There is a great deal of division and an overall lack of unity between the Indigenous People of the Americas. There was a time during the Civil Rights Movement, when Native Americans and Black Americans worked together to overcome racial oppression. All tribes set aside their disagreements and affiliations to come together as one. We united under the mission to bring justice and equality to all nations and people with all colors of skin. It seems as if we have reverted back to demonizing each other and blaming each other for colonialism and enslavement, when we should be fighting this battle together. Turtle Island began to be colonized 527 years ago. The slave trade began around 400 years ago. Native and Black Americans are still fighting to be heard. We’re both still fighting illegal seizures of land, treaty violations and for dues owed for building the United States of America. We should be fighting together instead of against each other.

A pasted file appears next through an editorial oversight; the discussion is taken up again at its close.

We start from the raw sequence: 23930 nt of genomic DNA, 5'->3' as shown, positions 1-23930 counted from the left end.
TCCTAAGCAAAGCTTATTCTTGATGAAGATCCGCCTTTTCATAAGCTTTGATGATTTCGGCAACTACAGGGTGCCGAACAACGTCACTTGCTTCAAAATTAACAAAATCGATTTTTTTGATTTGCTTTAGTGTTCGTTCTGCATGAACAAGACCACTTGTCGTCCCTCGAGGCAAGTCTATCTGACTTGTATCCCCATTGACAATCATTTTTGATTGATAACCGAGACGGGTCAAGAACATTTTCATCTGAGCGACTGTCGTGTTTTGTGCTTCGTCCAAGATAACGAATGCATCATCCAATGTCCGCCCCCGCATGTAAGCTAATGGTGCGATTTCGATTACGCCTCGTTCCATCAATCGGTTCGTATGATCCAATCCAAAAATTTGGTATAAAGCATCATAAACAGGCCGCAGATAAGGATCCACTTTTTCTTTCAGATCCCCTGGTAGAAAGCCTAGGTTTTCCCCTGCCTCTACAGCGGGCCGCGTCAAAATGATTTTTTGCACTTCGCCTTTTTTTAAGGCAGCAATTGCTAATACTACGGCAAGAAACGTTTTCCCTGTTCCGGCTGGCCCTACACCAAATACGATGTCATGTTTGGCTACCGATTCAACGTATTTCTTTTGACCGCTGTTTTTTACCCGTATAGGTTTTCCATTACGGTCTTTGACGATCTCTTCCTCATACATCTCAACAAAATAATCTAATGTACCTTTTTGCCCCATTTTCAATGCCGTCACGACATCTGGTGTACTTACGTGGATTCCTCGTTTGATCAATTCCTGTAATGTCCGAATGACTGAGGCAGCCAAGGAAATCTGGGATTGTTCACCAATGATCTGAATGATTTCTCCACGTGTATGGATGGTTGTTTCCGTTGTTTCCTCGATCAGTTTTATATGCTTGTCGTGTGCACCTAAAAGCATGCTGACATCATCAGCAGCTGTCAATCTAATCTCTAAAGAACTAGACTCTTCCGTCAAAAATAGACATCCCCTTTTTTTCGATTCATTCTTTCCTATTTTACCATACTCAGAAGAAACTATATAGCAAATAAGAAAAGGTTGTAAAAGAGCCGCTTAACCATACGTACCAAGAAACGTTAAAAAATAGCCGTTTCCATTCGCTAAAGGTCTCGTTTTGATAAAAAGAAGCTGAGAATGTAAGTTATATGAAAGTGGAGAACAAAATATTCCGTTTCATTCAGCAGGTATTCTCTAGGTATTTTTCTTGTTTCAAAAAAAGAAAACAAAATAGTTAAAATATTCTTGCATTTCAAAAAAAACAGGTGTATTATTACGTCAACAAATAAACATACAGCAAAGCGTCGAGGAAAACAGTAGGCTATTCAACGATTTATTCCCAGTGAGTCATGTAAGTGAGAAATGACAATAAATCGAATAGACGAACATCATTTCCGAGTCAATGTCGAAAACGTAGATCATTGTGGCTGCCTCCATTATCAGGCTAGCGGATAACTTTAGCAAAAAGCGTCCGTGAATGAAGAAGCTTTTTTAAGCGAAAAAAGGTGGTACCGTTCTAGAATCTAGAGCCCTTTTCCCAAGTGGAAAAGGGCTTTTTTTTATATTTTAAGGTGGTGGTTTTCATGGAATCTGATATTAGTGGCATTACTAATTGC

There needs to be a deep healing and unification process that sutures this nation’s greatest wounds. We will not be able to move forward without each other, and if one surpasses the other, debts are still owed, whether it be for land occupation or the luxuries we enjoy today. 

Our battle for reconciliation starts within us, and then our fight is with the U.S. government. So let’s see each other as we are supposed to, as human beings before any color, gender, or sexuality. We are complex, but we have more in common than we think. The reality is that we are all Americans, but there needs to be heavy reckoning. 


Aminah Ghaffar is a Lumbee and African American Indigenous Advocate from Pembroke, NC. She has a BS in Biology from ECU, where she also competed for the track and field team, and a MS in Physiology and Biophysics from Georgetown.




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  1. Tammy Pearsall-Jones

    Aminah, watching you develop into a very vocal advocate for your lineage makes me especially proud to know you and your FAMILY. I love everything about this. Keep enlightening us who are eager to keep learning